I disagree with that. Osteopathic medicine has definitely grown in the last decade and will continue to do so. The fact that the Mcat average for osteopathic schools is 23 or 24 does not set a low bechmark, a bechmark that is only mediocore. And I dont think that anyone aims to get a 23, we all aim to get a 45 but nonetheless, we get a 23 which still allows us to be accepted to DO schools. And then during our time in school, we learn to become doctors, and I think that's where you need to make your comparison. A lot of DO students who had similar scores performed well in both the comlex and usmle (if you want to compare DOs to MDs). They are now leaders in the community, they work side by side with MDs, PhDs, JDs and other leaders of the community. In the end, this is the comparison that matters.
Agreed, but why set a standard of mediocrity right from the beginning?
Why be content with a 23 MCAT because "you can probably get in".
When I was studying for COMLEX and USMLE I knew what I wanted to accomplish. I wasnt content with simply studying to get in the 50th percentile. If I had ended up there and there was an option to retake it, I would certainly try to improve my score.
Over the past 5 years I have answered dozen upon dozens of PMs and seen thread after thread with people with mediocre grades saying "probably OK for DO school" or "you should be fine with your 3.2 & 24 MCAT as long as you have good letters."
I now know that was wrong to think like that. We need to push ourselves to be better.
You can talk all you want about the comparisons, I know the comparisons. I work with both MDs and DOs all day. And guess what. The harder you work the better doctor you will become.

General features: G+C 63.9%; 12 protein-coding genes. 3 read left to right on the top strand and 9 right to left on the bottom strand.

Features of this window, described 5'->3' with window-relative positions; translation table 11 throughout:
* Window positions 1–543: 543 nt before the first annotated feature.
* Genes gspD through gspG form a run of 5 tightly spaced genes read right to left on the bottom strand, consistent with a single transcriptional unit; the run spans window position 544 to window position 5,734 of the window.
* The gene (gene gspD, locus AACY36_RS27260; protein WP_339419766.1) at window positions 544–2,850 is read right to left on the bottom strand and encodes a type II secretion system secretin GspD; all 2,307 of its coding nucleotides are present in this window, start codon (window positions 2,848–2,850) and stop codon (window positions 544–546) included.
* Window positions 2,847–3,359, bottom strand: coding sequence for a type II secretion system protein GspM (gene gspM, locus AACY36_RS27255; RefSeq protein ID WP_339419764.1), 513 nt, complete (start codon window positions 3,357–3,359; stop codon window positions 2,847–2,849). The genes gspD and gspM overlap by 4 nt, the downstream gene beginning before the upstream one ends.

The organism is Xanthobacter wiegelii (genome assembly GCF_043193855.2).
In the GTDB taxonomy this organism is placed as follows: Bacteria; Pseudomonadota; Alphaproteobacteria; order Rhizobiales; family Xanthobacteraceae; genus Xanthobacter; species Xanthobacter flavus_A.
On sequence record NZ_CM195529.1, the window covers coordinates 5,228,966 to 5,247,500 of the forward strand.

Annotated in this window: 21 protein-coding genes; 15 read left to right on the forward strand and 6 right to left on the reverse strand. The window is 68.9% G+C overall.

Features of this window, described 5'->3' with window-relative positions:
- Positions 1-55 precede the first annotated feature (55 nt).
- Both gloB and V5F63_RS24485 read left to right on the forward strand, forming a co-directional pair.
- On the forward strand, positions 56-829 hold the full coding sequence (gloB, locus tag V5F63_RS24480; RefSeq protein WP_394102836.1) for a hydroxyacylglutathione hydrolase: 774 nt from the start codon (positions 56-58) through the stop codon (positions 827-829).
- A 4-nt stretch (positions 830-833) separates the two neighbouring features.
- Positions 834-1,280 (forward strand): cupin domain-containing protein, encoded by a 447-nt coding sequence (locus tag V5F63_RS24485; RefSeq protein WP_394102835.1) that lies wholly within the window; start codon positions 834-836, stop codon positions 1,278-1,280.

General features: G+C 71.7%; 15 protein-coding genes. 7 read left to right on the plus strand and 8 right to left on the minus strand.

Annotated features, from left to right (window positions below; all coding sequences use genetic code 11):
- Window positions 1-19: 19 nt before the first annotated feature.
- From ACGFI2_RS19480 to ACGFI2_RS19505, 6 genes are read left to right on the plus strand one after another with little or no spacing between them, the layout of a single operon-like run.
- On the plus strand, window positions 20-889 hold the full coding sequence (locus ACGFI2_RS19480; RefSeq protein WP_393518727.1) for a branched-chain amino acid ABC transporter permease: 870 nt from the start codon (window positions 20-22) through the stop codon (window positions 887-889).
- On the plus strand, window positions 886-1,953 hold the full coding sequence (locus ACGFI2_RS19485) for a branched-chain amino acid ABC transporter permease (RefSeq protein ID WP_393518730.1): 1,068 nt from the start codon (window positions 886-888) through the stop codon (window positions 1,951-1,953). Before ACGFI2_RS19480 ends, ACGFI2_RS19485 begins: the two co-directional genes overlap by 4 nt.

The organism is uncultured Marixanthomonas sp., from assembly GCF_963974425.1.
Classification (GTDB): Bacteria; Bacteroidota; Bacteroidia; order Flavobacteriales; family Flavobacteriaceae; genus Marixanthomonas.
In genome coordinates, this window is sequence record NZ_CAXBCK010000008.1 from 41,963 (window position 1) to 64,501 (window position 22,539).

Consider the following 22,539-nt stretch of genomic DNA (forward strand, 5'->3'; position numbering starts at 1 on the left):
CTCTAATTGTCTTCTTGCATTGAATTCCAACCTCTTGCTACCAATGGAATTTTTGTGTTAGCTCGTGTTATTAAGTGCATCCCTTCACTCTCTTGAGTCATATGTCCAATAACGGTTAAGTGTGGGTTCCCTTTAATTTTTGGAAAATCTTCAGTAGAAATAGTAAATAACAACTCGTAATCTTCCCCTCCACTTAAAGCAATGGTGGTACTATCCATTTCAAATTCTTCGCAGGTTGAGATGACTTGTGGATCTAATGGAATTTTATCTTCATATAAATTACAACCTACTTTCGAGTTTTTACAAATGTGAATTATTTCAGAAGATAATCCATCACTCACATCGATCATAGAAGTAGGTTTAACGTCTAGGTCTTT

If a 23 MCAT is all you are capable of, then thats fine. But to sit on that score because you are hoping it is "good enough" is ridiculous and sad.
I dont want to be a "good enough doctor". I want to be the best, and that means pushing myself to be the best.
This is the same forum where people whine about not being treated equal as our MD counterparts in one thread and in the next we say "oh yeah, that MCAT should be fine". Then we sit back and make excuses about the fact that DO programs are "looking for something besides MCATs."
Well, guess what, thats not true. You show me one DO school that is looking at more than the numbers when an application first rolls across the desk.
I can only speak for certain on one school, but even the most osteopathic of critics will look at low numbers and say "if only they had better scores."
Lots of people are kept out of great programs because of low scores and lots of people end up in DO school because of low scores, but until we start treating our schools like institutes of higher education instead of a backup with an easier-opening door, no one else is going to change their opinion either.
To strive for mediocrity is to admit defeat.